By Chris Zoukis
A study released by the Institute for Municipal and Regional Policy, and in conjunction with the National Resource Center on Children and Families of the Incarcerated, debunks commonly cited statistics concerning children with incarcerated parents, calling the statistics “unsupported by the data and potentially stigmatizing[.]”
According to the study, “It has been widely claimed without documentary evidence that children with incarcerated parents  are six times more likely than other children to become justice-involved, and that seven out of ten [such children] will become justice-involved.” The authors’ research shows these statistics to be “dramatic” yet grossly exaggerated.
The study examined six source studies from the United States, England, the Netherlands, New Zealand, and Sweden using a representative sampling method of evaluation. While “five of the six studies were longitudinal, tracking the sample for periods of time up to 40 years”, one of the studies examined used a retrospective design. The instant study’s conclusion was that children of incarcerated parents are three times as likely to be justice-involved than other children, amounting to three out of ten (32.8%) such children.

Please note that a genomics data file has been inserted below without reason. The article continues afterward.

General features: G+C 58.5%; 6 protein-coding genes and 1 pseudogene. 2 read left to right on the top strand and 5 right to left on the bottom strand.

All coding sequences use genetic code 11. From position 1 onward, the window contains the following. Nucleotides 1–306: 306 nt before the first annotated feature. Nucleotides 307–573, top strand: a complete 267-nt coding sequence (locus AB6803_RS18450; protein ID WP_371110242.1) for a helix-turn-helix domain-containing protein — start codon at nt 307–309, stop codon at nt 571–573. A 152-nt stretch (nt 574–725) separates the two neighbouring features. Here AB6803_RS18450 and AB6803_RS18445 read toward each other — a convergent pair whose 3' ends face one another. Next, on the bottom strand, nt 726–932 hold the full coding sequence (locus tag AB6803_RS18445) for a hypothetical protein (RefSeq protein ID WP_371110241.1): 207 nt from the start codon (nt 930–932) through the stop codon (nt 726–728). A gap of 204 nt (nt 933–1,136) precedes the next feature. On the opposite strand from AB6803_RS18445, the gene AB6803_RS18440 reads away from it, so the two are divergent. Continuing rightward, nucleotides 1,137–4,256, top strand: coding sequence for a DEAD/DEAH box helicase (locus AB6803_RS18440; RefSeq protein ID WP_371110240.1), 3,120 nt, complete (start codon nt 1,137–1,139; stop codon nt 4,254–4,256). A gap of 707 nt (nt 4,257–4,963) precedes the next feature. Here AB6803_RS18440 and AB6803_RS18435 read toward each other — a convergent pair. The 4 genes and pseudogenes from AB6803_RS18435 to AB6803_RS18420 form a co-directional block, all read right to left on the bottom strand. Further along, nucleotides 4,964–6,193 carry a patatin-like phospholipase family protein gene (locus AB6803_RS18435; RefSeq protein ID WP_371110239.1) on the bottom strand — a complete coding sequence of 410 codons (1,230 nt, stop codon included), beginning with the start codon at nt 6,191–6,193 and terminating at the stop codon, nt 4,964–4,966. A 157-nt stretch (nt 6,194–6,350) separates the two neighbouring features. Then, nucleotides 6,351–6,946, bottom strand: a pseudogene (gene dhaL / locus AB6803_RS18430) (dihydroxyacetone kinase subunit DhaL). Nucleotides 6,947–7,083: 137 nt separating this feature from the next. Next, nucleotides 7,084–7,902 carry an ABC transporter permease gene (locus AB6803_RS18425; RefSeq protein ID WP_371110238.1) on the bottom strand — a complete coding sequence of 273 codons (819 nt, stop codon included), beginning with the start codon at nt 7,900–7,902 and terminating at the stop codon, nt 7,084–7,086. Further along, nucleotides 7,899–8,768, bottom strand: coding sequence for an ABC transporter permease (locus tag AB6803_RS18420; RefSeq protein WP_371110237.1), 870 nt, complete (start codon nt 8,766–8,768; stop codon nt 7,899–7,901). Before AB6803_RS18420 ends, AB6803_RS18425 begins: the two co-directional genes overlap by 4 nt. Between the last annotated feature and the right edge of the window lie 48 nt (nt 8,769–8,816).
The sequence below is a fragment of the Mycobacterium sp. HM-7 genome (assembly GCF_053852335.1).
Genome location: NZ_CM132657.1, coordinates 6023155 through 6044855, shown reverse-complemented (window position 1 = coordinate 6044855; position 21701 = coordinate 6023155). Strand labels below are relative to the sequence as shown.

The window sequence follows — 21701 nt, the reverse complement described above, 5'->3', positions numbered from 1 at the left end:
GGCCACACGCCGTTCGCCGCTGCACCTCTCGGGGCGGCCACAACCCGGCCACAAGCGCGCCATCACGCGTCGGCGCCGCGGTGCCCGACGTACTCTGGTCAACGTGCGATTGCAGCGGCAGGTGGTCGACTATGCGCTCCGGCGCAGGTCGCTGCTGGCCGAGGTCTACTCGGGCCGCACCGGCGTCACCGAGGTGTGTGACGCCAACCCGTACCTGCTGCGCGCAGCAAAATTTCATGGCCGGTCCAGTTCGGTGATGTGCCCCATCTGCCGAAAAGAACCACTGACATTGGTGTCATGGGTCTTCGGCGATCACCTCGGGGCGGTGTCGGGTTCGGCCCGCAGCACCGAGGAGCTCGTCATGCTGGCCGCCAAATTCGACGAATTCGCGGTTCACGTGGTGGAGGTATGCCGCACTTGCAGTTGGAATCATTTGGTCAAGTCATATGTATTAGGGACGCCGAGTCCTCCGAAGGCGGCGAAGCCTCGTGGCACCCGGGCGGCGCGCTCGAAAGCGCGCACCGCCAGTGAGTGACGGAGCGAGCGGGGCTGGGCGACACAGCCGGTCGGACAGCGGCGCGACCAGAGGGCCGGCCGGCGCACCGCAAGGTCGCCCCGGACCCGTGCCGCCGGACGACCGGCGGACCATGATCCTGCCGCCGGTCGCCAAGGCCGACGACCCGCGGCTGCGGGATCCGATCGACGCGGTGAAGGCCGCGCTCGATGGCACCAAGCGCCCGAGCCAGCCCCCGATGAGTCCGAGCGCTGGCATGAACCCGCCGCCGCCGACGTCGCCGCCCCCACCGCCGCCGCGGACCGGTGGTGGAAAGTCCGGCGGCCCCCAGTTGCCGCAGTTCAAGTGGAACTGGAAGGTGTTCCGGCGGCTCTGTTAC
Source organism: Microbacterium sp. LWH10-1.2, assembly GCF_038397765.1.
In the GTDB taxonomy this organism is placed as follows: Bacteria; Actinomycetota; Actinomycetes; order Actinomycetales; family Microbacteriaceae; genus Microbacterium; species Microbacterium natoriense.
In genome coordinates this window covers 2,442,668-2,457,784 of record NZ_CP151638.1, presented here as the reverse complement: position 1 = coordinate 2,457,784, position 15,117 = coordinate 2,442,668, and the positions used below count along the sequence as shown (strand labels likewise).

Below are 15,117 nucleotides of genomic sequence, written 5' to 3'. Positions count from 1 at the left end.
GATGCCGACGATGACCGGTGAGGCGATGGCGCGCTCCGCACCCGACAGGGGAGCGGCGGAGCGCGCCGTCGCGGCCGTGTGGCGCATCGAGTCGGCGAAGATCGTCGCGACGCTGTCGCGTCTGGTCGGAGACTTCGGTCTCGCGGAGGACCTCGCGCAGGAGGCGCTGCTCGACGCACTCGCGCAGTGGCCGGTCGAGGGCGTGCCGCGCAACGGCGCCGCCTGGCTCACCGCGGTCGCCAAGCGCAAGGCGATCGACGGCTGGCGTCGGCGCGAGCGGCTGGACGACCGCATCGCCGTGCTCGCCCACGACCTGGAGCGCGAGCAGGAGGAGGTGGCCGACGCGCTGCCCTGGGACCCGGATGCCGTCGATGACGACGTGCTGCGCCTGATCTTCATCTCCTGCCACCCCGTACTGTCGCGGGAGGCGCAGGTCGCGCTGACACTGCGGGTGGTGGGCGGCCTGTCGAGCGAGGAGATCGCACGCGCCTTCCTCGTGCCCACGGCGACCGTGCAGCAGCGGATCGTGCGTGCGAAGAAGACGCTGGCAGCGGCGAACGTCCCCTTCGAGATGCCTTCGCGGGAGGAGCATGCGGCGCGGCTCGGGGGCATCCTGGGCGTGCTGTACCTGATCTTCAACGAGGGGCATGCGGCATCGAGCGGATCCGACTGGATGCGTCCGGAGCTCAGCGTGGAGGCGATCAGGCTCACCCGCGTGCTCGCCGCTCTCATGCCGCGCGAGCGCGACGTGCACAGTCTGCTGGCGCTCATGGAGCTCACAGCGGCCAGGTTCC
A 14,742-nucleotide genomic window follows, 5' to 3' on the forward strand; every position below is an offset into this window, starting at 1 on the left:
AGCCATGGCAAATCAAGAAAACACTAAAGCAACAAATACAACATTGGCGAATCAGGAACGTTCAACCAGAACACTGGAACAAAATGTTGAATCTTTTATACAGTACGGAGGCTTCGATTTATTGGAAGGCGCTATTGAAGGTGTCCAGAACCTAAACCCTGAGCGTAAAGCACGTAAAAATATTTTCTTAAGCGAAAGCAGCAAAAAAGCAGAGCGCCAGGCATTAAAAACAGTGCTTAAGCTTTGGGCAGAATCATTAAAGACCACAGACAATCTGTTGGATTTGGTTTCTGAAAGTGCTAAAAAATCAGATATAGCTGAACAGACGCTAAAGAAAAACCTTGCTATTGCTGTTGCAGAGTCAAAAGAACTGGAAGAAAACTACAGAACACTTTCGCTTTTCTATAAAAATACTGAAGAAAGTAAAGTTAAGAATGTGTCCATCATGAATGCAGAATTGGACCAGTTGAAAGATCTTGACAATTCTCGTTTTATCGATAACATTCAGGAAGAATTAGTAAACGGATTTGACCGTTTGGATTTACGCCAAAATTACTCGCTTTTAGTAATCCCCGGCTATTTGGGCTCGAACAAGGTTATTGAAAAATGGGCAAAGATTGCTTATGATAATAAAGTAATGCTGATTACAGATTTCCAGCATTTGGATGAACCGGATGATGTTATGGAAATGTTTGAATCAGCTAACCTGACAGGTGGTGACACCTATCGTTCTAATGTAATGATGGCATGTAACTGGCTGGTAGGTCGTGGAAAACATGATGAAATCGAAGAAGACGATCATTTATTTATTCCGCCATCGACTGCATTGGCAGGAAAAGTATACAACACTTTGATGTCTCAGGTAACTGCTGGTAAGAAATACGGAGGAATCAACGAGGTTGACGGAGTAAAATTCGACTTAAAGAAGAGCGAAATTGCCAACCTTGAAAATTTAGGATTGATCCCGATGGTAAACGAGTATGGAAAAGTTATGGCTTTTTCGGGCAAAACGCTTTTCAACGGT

The authors’ primary objectives were to clarify what research does prove concerning children with incarcerated parents and to reduce potential stigmatization incurred by this population through alarmingly high, and incorrect, statistics regarding their failure rates. In effect, the incorrect, sky-high failure rates become a self-fulfilling prophesy. According to the study, such misguided beliefs “exacerbate the stigma,” effectively harming the way this vulnerable population views itself and the ways that others view them.
This article recently appeared in Prison Legal News in September 2016